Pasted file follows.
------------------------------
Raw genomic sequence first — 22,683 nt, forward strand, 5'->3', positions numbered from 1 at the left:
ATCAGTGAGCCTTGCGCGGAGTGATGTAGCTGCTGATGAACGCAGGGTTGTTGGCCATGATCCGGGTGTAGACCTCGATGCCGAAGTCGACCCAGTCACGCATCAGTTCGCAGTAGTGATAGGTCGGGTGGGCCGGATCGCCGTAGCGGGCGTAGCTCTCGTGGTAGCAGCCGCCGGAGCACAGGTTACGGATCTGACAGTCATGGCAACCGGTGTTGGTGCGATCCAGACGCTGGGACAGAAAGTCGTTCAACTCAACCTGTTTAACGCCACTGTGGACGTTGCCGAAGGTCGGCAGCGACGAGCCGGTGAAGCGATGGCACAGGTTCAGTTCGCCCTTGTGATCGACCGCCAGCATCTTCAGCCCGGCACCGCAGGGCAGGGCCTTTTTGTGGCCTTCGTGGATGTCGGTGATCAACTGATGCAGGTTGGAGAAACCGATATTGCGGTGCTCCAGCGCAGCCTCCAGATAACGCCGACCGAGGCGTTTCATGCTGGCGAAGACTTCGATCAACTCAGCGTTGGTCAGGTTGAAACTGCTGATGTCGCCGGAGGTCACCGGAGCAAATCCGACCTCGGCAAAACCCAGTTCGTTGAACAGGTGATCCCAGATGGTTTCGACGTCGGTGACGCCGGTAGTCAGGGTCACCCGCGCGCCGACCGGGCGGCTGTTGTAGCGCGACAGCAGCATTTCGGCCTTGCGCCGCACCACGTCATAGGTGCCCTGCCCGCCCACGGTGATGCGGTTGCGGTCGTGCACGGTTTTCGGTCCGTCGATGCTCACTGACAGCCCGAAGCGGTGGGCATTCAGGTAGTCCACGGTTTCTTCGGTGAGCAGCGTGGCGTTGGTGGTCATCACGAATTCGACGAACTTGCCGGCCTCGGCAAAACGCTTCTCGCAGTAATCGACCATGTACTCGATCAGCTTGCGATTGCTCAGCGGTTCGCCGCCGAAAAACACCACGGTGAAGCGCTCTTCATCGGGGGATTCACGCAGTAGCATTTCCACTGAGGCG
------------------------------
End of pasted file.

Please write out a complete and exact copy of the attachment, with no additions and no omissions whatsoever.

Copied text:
Raw genomic sequence first — 22,683 nt, forward strand, 5'->3', positions numbered from 1 at the left:
ATCAGTGAGCCTTGCGCGGAGTGATGTAGCTGCTGATGAACGCAGGGTTGTTGGCCATGATCCGGGTGTAGACCTCGATGCCGAAGTCGACCCAGTCACGCATCAGTTCGCAGTAGTGATAGGTCGGGTGGGCCGGATCGCCGTAGCGGGCGTAGCTCTCGTGGTAGCAGCCGCCGGAGCACAGGTTACGGATCTGACAGTCATGGCAACCGGTGTTGGTGCGATCCAGACGCTGGGACAGAAAGTCGTTCAACTCAACCTGTTTAACGCCACTGTGGACGTTGCCGAAGGTCGGCAGCGACGAGCCGGTGAAGCGATGGCACAGGTTCAGTTCGCCCTTGTGATCGACCGCCAGCATCTTCAGCCCGGCACCGCAGGGCAGGGCCTTTTTGTGGCCTTCGTGGATGTCGGTGATCAACTGATGCAGGTTGGAGAAACCGATATTGCGGTGCTCCAGCGCAGCCTCCAGATAACGCCGACCGAGGCGTTTCATGCTGGCGAAGACTTCGATCAACTCAGCGTTGGTCAGGTTGAAACTGCTGATGTCGCCGGAGGTCACCGGAGCAAATCCGACCTCGGCAAAACCCAGTTCGTTGAACAGGTGATCCCAGATGGTTTCGACGTCGGTGACGCCGGTAGTCAGGGTCACCCGCGCGCCGACCGGGCGGCTGTTGTAGCGCGACAGCAGCATTTCGGCCTTGCGCCGCACCACGTCATAGGTGCCCTGCCCGCCCACGGTGATGCGGTTGCGGTCGTGCACGGTTTTCGGTCCGTCGATGCTCACTGACAGCCCGAAGCGGTGGGCATTCAGGTAGTCCACGGTTTCTTCGGTGAGCAGCGTGGCGTTGGTGGTCATCACGAATTCGACGAACTTGCCGGCCTCGGCAAAACGCTTCTCGCAGTAATCGACCATGTACTCGATCAGCTTGCGATTGCTCAGCGGTTCGCCGCCGAAAAACACCACGGTGAAGCGCTCTTCATCGGGGGATTCACGCAGTAGCATTTCCACTGAGGCG